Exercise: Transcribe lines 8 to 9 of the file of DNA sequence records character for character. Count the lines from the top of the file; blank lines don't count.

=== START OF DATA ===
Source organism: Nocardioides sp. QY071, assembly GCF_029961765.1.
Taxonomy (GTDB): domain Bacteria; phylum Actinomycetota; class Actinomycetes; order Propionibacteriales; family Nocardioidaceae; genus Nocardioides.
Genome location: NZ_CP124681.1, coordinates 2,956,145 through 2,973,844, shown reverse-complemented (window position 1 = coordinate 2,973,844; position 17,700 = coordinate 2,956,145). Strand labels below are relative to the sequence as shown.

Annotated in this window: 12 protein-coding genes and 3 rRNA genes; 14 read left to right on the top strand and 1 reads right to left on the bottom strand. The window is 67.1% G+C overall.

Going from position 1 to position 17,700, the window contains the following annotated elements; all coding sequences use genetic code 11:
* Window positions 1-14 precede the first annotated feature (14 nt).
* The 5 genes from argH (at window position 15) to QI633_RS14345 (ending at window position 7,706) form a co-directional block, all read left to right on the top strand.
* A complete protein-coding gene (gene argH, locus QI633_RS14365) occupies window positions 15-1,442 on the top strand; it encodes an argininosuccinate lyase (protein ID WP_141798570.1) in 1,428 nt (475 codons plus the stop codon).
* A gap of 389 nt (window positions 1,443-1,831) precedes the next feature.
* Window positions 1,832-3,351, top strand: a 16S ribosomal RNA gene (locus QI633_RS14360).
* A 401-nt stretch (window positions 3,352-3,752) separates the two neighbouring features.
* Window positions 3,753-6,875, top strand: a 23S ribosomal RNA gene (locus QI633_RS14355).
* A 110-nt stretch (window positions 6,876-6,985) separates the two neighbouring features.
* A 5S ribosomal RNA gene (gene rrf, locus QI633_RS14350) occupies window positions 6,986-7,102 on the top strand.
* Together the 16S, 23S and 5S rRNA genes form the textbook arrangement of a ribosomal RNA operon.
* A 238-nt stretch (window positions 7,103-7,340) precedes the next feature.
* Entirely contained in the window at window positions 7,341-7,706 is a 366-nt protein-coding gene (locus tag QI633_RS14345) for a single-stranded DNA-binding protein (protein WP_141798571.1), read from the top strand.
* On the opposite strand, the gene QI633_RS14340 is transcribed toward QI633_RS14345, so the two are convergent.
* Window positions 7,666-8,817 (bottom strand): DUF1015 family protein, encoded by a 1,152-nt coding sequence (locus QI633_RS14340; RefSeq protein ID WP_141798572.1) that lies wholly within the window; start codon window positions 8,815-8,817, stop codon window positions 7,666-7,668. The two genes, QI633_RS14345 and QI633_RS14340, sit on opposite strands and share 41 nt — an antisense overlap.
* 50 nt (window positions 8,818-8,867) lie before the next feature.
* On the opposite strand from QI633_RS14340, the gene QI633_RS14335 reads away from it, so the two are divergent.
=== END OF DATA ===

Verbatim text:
* A complete protein-coding gene (gene argH, locus QI633_RS14365) occupies window positions 15-1,442 on the top strand; it encodes an argininosuccinate lyase (protein ID WP_141798570.1) in 1,428 nt (475 codons plus the stop codon).
* A gap of 389 nt (window positions 1,443-1,831) precedes the next feature.